When the wasps attack, they release Ferhormones, that indicates to other animals that they are going to attack and not even the raptors come close. The attacks stop abruptly, with the next frosts all the wasps die leaving the queen buried incubating the eggs of future generations.
What is really strange is that these little insects are not at all unknown in our country. The I.N.T.A. He has been studying them since the 1980s, when they arrived from Chile, where in turn they had arrived from Germany. Even Doctors Juan Corley, Paola D´Adamo, Mariana Lozada and Paula Sackmann managed to produce a bait that INTA sells in experimental doses at $ 3.- and gives very good results.
THE OFFICIAL WORD
On the edge of the supernatural, what is most surprising is the word of the Director of CENASA (National Center for Diagnostic Services in Animal Health) who takes us by surprise by assuring "it is about some men who are making those cuts to the cows. knows for what reasons "
Without a doubt they are men in a car because in two days they traveled between La Pampa and Entre Ríos and then to Uruguay. Perhaps the director of CENASA's telephone broke and he was unable to communicate with INTA before speaking to the media. Or perhaps he wanted to make one thing clear: The directors of national entities are political positions and they do not have and should not know anything about it, even when it comes to informing the population that pays their salaries through the media.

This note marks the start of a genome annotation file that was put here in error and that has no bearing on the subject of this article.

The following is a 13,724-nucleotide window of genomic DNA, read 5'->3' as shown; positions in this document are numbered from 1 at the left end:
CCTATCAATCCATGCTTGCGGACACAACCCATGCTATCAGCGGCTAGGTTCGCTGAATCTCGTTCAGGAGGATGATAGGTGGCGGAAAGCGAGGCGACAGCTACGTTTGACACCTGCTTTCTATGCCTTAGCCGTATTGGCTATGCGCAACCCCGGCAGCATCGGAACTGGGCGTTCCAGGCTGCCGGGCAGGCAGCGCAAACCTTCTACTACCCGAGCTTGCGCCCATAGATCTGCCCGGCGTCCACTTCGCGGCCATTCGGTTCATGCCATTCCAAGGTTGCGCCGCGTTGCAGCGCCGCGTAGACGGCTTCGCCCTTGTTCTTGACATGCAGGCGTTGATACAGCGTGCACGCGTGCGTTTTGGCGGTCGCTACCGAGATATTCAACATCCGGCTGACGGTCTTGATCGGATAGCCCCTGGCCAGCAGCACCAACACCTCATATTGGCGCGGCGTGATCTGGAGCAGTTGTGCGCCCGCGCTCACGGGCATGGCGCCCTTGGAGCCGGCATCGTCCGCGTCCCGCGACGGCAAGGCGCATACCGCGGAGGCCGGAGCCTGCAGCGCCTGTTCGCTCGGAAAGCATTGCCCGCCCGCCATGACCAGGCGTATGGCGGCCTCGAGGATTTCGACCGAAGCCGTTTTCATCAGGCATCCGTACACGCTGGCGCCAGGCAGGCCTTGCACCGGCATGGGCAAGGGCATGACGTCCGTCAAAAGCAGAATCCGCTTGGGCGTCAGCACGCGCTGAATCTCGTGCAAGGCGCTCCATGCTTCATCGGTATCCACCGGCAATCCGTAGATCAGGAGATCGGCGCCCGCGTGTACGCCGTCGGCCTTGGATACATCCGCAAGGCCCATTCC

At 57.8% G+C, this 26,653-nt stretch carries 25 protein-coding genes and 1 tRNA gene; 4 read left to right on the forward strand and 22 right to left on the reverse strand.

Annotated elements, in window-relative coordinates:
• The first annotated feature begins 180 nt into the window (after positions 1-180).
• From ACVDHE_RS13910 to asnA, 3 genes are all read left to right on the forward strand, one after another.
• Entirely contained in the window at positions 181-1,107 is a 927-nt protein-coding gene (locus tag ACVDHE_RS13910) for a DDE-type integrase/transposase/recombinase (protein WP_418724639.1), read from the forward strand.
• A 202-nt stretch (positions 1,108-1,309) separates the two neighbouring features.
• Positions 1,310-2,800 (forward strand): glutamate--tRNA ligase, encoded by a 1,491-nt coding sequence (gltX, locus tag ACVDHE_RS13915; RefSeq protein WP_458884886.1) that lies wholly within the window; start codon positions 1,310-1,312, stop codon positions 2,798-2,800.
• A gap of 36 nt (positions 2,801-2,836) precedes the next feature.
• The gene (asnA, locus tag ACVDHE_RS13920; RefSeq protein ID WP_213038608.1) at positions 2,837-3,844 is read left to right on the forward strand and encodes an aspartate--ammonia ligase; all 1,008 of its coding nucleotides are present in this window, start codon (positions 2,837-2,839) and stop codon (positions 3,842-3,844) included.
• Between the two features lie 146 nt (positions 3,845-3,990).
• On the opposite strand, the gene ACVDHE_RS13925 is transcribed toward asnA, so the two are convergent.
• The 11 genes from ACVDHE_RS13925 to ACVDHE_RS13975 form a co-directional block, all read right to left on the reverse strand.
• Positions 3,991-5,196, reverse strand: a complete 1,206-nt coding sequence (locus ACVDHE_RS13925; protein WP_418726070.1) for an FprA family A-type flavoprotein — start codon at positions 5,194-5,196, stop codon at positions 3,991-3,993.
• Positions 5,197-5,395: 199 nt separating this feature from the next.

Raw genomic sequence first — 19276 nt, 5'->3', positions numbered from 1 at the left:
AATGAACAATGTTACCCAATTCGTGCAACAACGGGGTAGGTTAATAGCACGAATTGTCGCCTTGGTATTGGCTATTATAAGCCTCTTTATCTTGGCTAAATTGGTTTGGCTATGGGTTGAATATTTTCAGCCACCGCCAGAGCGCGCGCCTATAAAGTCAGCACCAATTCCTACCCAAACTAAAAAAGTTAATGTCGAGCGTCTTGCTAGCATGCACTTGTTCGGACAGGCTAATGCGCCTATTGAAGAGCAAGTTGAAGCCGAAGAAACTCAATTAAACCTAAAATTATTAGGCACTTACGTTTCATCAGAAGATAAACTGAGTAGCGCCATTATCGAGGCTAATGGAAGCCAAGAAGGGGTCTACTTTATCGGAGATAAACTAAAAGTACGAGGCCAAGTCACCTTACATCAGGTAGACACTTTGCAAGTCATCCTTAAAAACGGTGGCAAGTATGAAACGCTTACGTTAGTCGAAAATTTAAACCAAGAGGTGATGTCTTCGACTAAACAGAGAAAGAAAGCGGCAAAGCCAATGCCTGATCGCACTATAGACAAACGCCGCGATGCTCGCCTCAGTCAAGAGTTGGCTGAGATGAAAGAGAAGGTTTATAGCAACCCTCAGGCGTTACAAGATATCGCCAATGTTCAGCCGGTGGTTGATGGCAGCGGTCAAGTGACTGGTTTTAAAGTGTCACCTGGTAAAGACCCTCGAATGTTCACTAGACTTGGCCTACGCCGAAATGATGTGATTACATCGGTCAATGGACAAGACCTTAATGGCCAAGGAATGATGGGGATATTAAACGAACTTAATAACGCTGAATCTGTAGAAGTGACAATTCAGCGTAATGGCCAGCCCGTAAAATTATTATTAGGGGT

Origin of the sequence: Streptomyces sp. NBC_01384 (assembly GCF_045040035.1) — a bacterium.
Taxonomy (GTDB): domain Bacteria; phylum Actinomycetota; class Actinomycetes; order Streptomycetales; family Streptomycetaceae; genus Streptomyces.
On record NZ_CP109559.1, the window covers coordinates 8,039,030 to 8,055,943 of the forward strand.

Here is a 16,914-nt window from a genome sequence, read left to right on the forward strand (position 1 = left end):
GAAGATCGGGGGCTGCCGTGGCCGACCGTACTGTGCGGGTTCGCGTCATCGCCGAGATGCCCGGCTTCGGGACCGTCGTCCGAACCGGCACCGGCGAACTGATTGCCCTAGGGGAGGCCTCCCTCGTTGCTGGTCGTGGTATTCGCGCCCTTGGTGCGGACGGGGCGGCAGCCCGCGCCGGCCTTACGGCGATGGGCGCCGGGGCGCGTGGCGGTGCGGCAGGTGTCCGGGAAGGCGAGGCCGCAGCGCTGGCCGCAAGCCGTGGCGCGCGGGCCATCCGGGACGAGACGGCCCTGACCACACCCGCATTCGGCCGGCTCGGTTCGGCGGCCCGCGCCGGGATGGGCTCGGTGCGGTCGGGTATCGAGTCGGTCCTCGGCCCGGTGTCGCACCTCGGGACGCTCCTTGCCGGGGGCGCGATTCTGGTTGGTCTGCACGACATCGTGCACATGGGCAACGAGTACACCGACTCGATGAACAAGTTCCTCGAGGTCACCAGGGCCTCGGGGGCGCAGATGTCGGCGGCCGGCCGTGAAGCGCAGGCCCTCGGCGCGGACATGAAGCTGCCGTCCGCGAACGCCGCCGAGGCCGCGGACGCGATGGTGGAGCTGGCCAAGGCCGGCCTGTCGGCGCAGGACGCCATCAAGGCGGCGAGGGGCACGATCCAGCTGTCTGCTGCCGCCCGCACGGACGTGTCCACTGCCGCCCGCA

Maybe "some men" should ask him to resign.
THE BLAME OF EVERYTHING IS OF BATISTUTA
Perhaps the media are selling the "UFO phenomenon" that is already known to be very lucrative or perhaps they are trying to keep the public busy. The truth is that if Batistuta had scored a couple more goals we would never have found out (as happened in previous years) about the existence of the dead cows.
The media can trigger an anti-information mechanism caused by the lack of news. The same thing happened last year with the shark attacks in Florida, they showed us that the sharks had gone crazy, were invading the shores and seemed to want to eat everything. This sounded strange especially for those who knew that they were within the statistical framework of all the years and before the same groupings of sharks as always.